California Court Holds Homeowners May Be Liable for Harm to Contractor’s Employee When They Failed to Disclose Known Hazard

After suffering injuries in a fall while working in the defendants’ home, the plaintiff in a recent personal injury case before the California Court of Appeal brought causes of action for premises liability and negligence.  A lower court granted summary judgment in favor of the defendant homeowners, but the appellate court reversed, finding that triable issues of fact remained as to whether there had been a hidden dangerous condition the owners should have disclosed, and whether the parties involved in the lawsuit acted reasonably.

The defendants in this case hired a licensed contractor to paint their home, and the plaintiff was an employee of this contractor.  While moving a cabinet in an attic, on the second floor, the plaintiff stepped on a portion of the floor covered by a thin plastic sheet and fell 10 to 12 feet to the floor, suffering serious injuries.  While he believed he had stepped onto the floor, it was in fact a poorly constructed and concealed skylight, built into the floor.

In opposition to the plaintiff’s negligence and premises liability claims, the defendants argued that they were entitled to summary judgment because the skylight was readily apparent. Additionally, they claimed they did not have a duty to protect the plaintiff against a hazard that should have been reasonably discovered.  In opposition, the plaintiff’s expert, a civil engineer, stated that the area in which the incident took place was in an unsafe condition due to the unprotected floor opening.  The lower court granted the defendants’ motion for summary judgment.

On appeal, the court stated that a landowner who hires an independent contractor generally delegates the responsibility of supervising the job and looking after employee safety.  However, when there is a hazard that is not known by the contractor but known by the landowner, the rule is different.   Even when a landowner does not retain control over the contractor’s employee, if they know or should know of a concealed, pre-existing dangerous condition, but the contractor does not know and would not know, and the landowner fails to warn the contractor, the landowner may be liable for the resulting harm.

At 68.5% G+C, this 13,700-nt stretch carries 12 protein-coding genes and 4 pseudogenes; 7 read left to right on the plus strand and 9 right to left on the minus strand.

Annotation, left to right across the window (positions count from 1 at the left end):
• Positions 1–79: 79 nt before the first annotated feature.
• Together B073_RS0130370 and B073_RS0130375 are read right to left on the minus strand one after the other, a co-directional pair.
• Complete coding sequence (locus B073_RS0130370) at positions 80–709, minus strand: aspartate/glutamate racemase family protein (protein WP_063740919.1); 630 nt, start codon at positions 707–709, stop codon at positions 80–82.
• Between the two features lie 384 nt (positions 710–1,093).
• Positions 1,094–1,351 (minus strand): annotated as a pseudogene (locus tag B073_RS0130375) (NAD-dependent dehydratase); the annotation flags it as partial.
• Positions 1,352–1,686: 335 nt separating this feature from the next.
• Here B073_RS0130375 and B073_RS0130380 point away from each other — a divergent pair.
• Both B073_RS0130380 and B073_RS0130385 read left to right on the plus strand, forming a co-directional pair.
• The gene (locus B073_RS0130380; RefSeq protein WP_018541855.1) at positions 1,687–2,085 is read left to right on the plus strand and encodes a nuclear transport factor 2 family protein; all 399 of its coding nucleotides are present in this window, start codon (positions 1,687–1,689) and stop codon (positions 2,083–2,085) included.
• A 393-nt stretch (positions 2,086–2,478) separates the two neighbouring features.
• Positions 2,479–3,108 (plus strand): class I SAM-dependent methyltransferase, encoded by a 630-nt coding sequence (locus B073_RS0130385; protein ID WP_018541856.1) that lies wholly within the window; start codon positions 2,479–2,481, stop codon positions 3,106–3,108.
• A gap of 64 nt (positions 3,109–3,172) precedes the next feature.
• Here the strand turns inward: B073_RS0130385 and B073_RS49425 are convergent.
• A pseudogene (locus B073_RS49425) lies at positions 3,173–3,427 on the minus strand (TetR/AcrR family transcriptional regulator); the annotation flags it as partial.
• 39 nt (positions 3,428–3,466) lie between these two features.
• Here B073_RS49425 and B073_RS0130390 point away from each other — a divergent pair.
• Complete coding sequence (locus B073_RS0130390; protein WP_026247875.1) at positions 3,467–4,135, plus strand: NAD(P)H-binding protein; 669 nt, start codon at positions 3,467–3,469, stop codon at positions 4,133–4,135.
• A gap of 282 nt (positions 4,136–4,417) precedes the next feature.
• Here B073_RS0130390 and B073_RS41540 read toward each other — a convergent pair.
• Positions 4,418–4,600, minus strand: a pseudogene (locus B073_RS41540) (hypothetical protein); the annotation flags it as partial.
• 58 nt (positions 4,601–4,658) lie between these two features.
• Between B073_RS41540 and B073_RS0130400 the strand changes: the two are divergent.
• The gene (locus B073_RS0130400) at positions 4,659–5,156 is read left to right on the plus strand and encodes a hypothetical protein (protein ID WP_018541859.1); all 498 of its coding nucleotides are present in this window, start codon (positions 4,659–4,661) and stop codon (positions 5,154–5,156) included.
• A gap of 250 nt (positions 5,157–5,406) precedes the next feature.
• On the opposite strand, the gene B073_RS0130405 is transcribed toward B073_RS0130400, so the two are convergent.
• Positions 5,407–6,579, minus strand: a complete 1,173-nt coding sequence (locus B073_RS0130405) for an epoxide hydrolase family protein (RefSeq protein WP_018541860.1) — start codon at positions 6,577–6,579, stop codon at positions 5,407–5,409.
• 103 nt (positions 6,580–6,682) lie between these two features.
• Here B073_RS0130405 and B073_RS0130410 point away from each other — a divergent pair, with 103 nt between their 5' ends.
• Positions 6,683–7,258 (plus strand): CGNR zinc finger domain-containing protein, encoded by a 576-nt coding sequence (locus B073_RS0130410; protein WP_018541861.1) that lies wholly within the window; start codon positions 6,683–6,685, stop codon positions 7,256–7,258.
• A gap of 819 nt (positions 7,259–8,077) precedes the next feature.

In this particular case, a thin plastic cover hid a large hole in the defendants’ home. They knew that there was no flooring under the plastic and that it would not prevent someone from falling. The contractor did not know of the hole, nor were they warned of the hole. Furthermore, the court stated that the contractor had been instructed to move a cabinet from the attic, where the hole was located, without warning of any potential danger.

The plaintiff’s expert had concluded that the hole in the attic floor was a dangerous and concealed latent defect.  The court stated that this declaration is to be liberally construed at the summary judgment stage. The expert had listed facts upon which he based his conclusions, and the court stated that the evidence showed a triable issue of fact regarding whether there was a hidden dangerous condition that the owners should have disclosed.

The court rejected the defendants’ claim that they delegated to the contractor the duty to protect his employees.  Here, there was an undisclosed hazard, and the landowners could not effectively delegate this responsibility. The court also noted that the contractor had not investigated the attic closet before working because he believed his crew would not work in that area.

The premises liability attorneys at Sharifi Firm help injured people throughout Southern California in personal injury claims for compensation.  If you or someone close to you has been hurt in an accident, we can provide legal guidance and skilled advocacy.  To schedule a free consultation with an experienced attorney, call us at (866) 422-7222 or complete our online form.

More Blog Posts:

California Appellate Court Imputes Knowledge of Dangerous Condition to Defendant Landlords, Overturns Judgment in their Favor, Southern California Injury Lawyer Blog, February 13, 2017

Fatal Stabbing in Mobile Park Home Not Foreseeable, California Court Upholds Summary Judgment in Favor of Landlord in Lawsuit Alleging Negligence, Wrongful Death, Southern California Injury Lawyer Blog, May 2, 2017

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